Given the proliferation of online tools law firms can use to get their brands out into the ether, it is hardly surprising that few seem bothered about Wikipedia.
Indeed, the news that Allens Arthur Robinson’s (AAR) Wiki entry had been updated with details of its alliance with Linklaters before the UK press had the scoop (1.35am GMT on 23 April) came as a shock even to the Australian firm’s chief executive partner Michael Rose.
Perhaps firms should pay a bit more attention. A cursory glance at firms’ Wiki pages can reveal a mine of information, even if it’s not all verified. Blake Dawson, for example, was allegedly hit by a vindictive ex-employee in 2009, who altered the firm’s entry to tell the world that the firm was cutting staff in a bid to “slash costs and preserve profit”. The offending entry is still there, as is a section about how the firm’s rebranding led to press attention because of a male porn star who shared the Blake Dawson name.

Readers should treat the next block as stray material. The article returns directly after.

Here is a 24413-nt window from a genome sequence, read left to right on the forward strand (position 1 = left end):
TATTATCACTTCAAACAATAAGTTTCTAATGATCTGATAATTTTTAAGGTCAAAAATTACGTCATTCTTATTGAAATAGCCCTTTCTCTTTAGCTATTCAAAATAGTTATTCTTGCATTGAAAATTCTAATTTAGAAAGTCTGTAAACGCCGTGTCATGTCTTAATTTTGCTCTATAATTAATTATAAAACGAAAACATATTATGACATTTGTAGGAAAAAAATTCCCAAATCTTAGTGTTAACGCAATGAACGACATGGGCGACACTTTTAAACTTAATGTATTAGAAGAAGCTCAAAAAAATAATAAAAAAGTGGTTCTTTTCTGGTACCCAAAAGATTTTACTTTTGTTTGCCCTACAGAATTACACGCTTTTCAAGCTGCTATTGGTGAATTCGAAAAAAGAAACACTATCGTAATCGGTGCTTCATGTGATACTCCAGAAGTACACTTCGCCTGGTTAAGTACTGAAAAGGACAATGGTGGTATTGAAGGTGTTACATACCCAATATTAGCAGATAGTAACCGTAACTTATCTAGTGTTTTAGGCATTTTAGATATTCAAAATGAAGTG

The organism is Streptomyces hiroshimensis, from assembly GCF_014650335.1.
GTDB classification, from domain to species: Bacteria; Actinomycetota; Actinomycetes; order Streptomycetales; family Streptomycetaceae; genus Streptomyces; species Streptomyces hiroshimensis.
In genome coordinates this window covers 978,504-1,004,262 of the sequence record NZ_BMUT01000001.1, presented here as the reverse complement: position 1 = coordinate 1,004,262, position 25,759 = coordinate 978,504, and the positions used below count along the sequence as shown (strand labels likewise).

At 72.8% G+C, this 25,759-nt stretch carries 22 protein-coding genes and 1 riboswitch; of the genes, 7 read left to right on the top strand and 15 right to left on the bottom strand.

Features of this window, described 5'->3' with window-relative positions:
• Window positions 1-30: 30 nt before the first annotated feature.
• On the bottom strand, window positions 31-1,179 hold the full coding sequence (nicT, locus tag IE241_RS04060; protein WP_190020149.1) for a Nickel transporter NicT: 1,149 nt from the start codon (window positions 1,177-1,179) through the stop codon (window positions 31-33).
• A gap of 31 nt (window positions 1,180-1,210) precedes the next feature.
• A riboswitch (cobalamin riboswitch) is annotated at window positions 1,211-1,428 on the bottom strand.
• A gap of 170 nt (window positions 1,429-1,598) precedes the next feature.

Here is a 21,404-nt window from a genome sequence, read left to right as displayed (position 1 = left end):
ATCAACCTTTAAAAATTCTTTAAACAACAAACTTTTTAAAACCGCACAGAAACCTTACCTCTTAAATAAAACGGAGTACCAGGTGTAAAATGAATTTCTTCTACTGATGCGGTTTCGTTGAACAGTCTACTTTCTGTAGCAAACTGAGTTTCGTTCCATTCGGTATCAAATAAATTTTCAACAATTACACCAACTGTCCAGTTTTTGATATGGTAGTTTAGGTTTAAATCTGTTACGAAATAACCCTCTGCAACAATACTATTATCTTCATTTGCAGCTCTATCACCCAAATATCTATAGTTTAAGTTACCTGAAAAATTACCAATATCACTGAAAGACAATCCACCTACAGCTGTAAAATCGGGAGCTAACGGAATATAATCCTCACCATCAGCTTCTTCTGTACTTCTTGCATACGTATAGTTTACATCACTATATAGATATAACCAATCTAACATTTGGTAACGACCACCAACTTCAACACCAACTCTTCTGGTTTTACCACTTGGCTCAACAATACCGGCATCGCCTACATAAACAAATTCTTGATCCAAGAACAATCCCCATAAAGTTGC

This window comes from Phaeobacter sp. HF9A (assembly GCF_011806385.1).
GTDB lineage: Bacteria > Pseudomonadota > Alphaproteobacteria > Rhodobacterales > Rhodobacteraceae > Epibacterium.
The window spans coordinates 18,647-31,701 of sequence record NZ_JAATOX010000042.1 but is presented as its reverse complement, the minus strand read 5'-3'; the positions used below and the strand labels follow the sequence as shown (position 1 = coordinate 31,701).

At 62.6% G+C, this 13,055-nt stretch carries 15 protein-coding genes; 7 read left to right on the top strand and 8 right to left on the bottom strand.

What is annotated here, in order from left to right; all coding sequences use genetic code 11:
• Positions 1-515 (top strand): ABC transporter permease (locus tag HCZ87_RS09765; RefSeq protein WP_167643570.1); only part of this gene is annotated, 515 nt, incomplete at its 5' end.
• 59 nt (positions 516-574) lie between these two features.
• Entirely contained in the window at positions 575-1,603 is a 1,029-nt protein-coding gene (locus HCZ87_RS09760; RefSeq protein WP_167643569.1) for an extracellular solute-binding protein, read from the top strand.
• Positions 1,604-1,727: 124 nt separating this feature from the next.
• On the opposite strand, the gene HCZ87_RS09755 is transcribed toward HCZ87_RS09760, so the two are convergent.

Unfortunately, Wiki’s user-editors don’t seem to take an equal interest in all law firms: although, for example, the history of Eversheds runs to around 600 words, other firms are covered less comprehensively.
So, in many centuries’ time, when all the world’s books have disintegrated and news publications have given up the ghost, all that will remain of Herbert Smith’s history will be that which Wiki has bothered to cover. The firm’s entry reads: “The firm was established by Norman Herbert Smith in 1882. Edward Walker-Arnott took over as senior partner in 1992.”